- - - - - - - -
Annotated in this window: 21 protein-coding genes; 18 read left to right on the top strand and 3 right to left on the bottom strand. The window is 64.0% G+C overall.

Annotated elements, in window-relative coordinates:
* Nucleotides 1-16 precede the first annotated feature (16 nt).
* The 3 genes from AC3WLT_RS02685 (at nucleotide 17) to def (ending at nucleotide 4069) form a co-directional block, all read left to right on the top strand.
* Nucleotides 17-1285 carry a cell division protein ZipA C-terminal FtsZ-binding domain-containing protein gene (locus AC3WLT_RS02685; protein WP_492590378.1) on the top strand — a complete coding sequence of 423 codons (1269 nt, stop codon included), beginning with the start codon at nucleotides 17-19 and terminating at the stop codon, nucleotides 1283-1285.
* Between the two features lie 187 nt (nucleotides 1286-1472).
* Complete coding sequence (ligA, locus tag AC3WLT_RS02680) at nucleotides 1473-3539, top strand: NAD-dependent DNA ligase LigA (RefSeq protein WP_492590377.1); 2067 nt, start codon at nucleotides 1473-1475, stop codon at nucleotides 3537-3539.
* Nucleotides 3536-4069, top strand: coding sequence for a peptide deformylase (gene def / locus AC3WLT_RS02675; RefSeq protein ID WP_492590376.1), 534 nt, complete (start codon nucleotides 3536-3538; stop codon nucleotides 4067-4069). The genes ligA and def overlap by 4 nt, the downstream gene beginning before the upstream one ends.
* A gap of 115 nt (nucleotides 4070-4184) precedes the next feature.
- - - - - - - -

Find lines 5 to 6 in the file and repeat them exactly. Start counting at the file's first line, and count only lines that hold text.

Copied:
* Nucleotides 17-1285 carry a cell division protein ZipA C-terminal FtsZ-binding domain-containing protein gene (locus AC3WLT_RS02685; protein WP_492590378.1) on the top strand — a complete coding sequence of 423 codons (1269 nt, stop codon included), beginning with the start codon at nucleotides 17-19 and terminating at the stop codon, nucleotides 1283-1285.
* Between the two features lie 187 nt (nucleotides 1286-1472).